Featured Post

You can’t stop the boats: Sorry We Didn’t Die At Sea @ParkTheatre

Sorry We Didn’t Die At Sea by Italian playwright Emanuele Aldrovandi and translated by Marco Young, has made a topical return to London at the Park Theatre after playing earlier this summer at the Seven Dials Playhouse. In a week when leaders and leaders in waiting were talking about illegal immigration, it seemed like a topical choice . It also has one hell of an evocative title. The piece opens with Adriano Celantano’s Prisencolinensinainciusol , which sets the scene for what we are about to see. After all, a song about communication barriers seems perfect for a play about people trafficking and illegal immigration. One side doesn’t understand why they happen, and the other still comes regardless of the latest government announcement / slogan .  However, the twist here is that the crossing is undertaken the other way. People are fleeing Europe instead of escaping war or poverty in Africa or the Middle East. It’s set sometime in the not-too-distant future. There is a crisis causing p

Random doubts and gaslighting: Late Night Staring at High Res Pixels

Sending a semi-naked photo to a boyfriend sets off a chain reaction of events between two women in Athena Steven's Late Night Staring at High Res Pixels. Is it a case of overthinking everything or is some power game at play?

Writer Athena Steven's has repurposed her play into a streamed online event split into mini-episodes released every night over February. Now that we're in March, you don't have to deal with the suspense of waiting for the next instalment, and you can binge it all in one sitting online. It feels like a part drama, part theatre at home and part paranoia.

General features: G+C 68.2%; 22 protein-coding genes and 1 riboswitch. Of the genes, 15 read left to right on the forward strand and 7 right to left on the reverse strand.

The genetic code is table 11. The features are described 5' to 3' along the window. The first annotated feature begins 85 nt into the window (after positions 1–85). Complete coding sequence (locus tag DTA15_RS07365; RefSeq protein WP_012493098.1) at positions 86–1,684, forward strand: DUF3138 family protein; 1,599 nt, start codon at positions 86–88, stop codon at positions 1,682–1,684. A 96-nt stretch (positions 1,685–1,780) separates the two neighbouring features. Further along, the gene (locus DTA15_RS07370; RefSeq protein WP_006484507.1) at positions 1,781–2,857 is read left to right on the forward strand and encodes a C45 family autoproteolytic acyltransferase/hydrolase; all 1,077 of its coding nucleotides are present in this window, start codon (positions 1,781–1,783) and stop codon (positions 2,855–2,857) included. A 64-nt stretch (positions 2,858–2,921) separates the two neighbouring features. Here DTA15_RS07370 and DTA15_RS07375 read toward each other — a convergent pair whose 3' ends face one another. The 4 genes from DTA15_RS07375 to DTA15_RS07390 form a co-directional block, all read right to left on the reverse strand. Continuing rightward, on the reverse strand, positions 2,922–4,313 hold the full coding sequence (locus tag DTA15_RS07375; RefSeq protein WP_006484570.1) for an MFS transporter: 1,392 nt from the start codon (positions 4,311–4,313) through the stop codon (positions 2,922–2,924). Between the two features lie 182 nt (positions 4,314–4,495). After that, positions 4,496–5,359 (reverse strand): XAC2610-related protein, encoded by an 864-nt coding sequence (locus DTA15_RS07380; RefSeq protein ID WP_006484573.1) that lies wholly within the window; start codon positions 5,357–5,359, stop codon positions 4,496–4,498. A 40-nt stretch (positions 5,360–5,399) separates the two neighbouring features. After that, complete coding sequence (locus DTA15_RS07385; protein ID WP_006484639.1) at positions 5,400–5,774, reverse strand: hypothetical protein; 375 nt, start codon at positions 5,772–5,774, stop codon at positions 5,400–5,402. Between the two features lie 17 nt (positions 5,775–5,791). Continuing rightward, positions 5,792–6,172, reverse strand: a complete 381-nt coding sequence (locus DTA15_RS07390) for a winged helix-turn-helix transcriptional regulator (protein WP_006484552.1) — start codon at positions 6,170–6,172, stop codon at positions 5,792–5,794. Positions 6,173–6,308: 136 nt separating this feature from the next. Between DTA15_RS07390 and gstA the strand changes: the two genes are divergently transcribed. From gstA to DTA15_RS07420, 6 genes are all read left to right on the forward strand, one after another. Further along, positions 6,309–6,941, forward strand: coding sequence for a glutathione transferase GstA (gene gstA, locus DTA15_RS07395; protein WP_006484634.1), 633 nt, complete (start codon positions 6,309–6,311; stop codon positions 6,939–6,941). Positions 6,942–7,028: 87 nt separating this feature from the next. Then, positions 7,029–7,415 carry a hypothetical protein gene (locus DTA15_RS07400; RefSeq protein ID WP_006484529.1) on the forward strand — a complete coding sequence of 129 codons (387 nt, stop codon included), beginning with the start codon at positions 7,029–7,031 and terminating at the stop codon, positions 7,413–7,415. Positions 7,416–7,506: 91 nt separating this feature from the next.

The story unfolds through monologues from the two women. They don't have names other than the girlfriend (Evelyn Lockley) and the best friend (Stevens). What brings them together is a man who turns out to be bringing out their darker side. They begin to question everything, and what slowly emerges is a tale of power and control. 

It's imaginatively captured on stream on the YouTube platform. However, you need to allow for YouTube's endless clutter and random advertisements.  Each episode runs for under ten minutes and builds on each of the character's doubts and fears.  

Filming with iPads and everyday objects found about the home highlights the naturalness of the situation. And placing the two characters alone at home, filmed at unusual angles and moody music underscoring the dialogue heightens the tension. Watching it during the lockdown, where there is more isolation than ever, makes the self-doubt and internal monologues seem more believable.

The pacing might not be for everyone's taste, but the performances, ideas and resourcefulness are to be admired. 

As part of the Finborough For Free programme, the theatre's releasing a new work every month of closure for free. You can support the theatre by becoming a friend or making a donation from their website. 

Directed by Lily Mcleish, Late Night Staring At High Res Pixels is available online until the end of March.

Popular posts from this blog

Opera and full frontal nudity: Rigoletto

Fantasies: Afterglow @Swkplay

Play ball: Damn Yankees @LandorTheatre